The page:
Did I mention the tiny shower and bathroom?? I think so, but I have to say, taking a shower is my least favorite part of the day. The shower in our cabin is tiny and has a curtain, there's a small ledge around the bottom (very lame attempt at containing the shower runoff), the water stinks and don't drop the soap! :) If you bend over you're likely to bump your behind on the hot water pipe that traverses the shower wall (which happens to just be the wood wall of the cabin).

    That's all for now! Off to explore again today. :) It's beautiful and sunny and probably will be another shorts weather kinda day. :) later!

    Notes
    Krafla - I was quite confused about Krafla before our trip. It's pretty simple though. There's a big post that says KRAFLA next to the road you take off the ring road. First you get to the power plant and attached visitors center on the left. Nice place to stop and read about the area. Follow the paved road uphill and the first parking lot on the left is for Leirhnjukur. There are bathrooms, and a loop trail that I would guess is about 2 miles (relatively flat) through the lava fields from 1975-1984. Very cool and worth the time. Continue further on the paved road and the next parking lot is for Viti, the lake filled crater. You can park right next to it and take a quick look, or walk around the top, some or all the way. I think the paved road ends there. I don't know if there is anything else to see there, but these are the obvious attractions.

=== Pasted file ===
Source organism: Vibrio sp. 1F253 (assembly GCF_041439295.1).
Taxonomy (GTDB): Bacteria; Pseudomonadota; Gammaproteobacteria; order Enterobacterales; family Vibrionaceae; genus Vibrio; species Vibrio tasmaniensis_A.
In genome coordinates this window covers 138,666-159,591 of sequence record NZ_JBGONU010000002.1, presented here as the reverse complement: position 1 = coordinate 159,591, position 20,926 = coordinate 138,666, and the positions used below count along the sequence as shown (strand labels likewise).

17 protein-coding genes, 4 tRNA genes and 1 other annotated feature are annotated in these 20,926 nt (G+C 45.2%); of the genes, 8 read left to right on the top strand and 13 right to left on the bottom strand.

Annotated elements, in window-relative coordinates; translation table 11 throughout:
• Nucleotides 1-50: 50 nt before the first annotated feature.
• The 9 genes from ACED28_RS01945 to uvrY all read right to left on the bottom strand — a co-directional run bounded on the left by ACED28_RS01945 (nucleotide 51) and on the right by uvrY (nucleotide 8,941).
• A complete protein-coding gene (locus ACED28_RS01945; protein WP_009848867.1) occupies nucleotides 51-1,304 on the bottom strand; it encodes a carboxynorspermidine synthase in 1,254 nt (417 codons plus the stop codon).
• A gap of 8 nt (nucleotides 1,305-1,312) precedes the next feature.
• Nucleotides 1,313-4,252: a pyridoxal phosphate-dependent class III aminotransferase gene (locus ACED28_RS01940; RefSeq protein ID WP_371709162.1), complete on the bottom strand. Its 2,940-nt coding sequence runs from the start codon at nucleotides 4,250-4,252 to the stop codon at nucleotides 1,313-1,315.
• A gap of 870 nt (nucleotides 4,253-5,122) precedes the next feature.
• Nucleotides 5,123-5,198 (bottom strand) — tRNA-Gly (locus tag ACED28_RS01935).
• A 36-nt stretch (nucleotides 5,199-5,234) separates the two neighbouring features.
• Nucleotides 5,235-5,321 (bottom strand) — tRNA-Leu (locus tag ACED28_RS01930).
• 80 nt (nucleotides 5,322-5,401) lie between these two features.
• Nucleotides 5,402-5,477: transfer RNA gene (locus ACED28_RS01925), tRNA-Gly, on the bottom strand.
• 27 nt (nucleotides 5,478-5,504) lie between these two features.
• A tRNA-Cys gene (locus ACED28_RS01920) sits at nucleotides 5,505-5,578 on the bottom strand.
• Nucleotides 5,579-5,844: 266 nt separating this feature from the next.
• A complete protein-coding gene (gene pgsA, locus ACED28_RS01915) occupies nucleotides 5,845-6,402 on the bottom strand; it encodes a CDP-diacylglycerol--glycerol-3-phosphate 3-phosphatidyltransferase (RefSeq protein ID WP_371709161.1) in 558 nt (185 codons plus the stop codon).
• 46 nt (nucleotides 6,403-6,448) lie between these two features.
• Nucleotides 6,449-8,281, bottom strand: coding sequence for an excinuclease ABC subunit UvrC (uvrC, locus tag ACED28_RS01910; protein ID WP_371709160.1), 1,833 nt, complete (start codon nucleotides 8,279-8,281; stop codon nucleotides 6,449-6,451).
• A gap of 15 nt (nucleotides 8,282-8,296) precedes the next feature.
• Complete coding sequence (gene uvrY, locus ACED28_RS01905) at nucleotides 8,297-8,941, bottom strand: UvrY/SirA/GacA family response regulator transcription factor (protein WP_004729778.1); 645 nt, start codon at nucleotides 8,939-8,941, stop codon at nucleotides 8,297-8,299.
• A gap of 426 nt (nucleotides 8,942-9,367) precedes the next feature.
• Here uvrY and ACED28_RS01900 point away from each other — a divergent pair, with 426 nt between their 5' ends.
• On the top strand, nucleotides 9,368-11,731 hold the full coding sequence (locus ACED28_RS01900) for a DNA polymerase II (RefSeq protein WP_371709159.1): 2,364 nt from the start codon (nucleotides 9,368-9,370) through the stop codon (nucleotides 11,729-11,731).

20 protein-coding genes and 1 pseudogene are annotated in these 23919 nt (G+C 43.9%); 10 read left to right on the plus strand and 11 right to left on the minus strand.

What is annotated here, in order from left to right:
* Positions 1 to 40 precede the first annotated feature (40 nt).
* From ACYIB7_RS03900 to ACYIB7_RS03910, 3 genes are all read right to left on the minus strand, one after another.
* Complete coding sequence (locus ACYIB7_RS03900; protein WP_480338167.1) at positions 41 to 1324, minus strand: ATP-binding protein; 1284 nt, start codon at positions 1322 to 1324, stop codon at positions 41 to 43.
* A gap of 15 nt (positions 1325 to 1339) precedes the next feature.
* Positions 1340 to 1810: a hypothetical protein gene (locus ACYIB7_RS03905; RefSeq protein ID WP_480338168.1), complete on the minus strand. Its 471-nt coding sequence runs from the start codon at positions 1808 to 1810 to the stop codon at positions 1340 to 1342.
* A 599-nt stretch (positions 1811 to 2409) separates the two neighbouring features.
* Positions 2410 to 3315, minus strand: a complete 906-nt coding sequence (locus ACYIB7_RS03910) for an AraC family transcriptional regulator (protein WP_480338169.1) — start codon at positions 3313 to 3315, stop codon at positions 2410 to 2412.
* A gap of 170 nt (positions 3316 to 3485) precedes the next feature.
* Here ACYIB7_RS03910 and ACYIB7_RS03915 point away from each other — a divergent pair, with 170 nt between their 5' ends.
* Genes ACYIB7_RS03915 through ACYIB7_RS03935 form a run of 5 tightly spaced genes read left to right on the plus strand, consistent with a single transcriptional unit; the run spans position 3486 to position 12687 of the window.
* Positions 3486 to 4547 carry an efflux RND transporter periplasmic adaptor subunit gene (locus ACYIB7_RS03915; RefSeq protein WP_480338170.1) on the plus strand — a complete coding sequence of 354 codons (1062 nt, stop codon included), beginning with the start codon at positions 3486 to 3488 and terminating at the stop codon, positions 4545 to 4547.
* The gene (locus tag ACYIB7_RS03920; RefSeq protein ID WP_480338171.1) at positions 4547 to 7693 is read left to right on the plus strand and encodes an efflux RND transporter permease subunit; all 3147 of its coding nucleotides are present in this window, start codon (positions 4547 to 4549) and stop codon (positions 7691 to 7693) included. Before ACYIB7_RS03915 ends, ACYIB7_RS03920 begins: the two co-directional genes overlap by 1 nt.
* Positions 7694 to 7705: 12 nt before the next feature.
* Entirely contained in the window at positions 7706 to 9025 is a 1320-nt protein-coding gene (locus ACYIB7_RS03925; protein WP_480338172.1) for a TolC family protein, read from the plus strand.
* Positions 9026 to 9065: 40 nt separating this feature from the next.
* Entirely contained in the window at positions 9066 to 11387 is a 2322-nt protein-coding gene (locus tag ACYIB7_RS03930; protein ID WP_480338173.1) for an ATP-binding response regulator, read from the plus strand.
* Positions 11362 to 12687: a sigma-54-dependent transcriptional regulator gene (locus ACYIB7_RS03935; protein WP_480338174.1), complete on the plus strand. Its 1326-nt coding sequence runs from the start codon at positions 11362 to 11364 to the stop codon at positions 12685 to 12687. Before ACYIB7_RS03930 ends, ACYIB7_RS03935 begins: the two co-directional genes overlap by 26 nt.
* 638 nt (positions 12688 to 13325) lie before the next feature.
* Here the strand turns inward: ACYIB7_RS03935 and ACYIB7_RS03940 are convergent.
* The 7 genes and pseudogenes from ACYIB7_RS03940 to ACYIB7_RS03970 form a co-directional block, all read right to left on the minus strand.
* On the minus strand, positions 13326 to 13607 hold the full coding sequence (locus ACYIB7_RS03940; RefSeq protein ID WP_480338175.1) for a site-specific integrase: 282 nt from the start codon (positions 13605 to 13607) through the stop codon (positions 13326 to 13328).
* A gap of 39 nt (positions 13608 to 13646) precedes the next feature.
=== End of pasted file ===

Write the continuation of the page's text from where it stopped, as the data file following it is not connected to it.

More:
Hverir – I was also confused about this. I saw 'namafjall' and 'namaskard' alongside 'hverir' when I was reading about the area, and really couldn't grasp what was what. Hverir is the geothermal area, there's a sign on the ring road for Hverir, there's a parking lot, viewing platform (to watch the mud pots from), and area to roam around (but no bathrooms). I don't know what namaskard and namafjall refer to (maybe the hill behind the area? Or the pass?). I do know that the sign from the ring road says 'Hverir'.

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    Day 8 - Sun, July 5 Myvtan
    Dettifoss
    Krafla - Leirhnjukur lava field (about a 2 mile walk through the area)
    Grjótagjá
    drove around the lake
    dinner from Daddi's pizza
    overnight: Dimmuborgir guesthouse, Myvatn

    Today wasn't a shorts day after all, and was even a 2 coat day at some times (fleece jacket and wind breaker/rain coat) but it didn't rain on us at all. We started by driving 20 miles or so to Dettifoss, Europe's most powerful waterfall (I think). It was a paved road the whole way, a big parking lot, potties and a half mile walk to the falls on a well marked dirt trail. The falls were very similar to Gullfoss that we saw on day 2 - BIG. :) The river is pretty wide for around here and the falls are
    big and loud. We followed the path upstream for a bit to another waterfall called Selfoss. Not as big but still pretty nifty.

    Back in the car and towards town, and up to Krafla again, just east of town. We stopped again at the visitors center then up to Leirhnjukur, the other tourist worthy site (the other being the Viti crater that we saw yesterday). We parked and followed the trail, not really sure what we
    were going to see. It was actually the area of a lava flow from 1975-1984. The trail looped through the area, past lava glops and rocks, steaming hillsides, blue-white pools, mysterious holes in the ground and lots of steam. Cool!! We even got to trek through a snow covered field next